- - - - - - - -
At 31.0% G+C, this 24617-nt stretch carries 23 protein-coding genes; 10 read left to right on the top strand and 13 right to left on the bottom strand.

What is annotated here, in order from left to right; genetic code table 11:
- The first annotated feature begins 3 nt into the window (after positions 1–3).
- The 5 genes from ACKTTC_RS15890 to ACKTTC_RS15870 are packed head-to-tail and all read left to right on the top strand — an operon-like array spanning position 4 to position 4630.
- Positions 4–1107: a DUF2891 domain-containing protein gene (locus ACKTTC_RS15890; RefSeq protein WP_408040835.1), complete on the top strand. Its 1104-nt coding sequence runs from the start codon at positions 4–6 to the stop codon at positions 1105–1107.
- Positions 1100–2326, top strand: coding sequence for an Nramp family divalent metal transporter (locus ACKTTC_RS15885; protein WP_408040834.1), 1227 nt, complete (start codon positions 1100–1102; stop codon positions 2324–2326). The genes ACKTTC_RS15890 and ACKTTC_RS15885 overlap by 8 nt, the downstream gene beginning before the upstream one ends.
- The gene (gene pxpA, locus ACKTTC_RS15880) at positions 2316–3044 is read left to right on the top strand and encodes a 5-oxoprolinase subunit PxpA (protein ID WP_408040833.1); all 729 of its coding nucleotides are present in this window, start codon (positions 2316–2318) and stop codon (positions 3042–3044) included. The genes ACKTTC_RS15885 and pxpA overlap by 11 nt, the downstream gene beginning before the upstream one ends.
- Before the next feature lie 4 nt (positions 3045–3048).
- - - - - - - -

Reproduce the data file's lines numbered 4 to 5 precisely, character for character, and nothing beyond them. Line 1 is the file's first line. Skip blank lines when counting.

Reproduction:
- The 5 genes from ACKTTC_RS15890 to ACKTTC_RS15870 are packed head-to-tail and all read left to right on the top strand — an operon-like array spanning position 4 to position 4630.
- Positions 4–1107: a DUF2891 domain-containing protein gene (locus ACKTTC_RS15890; RefSeq protein WP_408040835.1), complete on the top strand. Its 1104-nt coding sequence runs from the start codon at positions 4–6 to the stop codon at positions 1105–1107.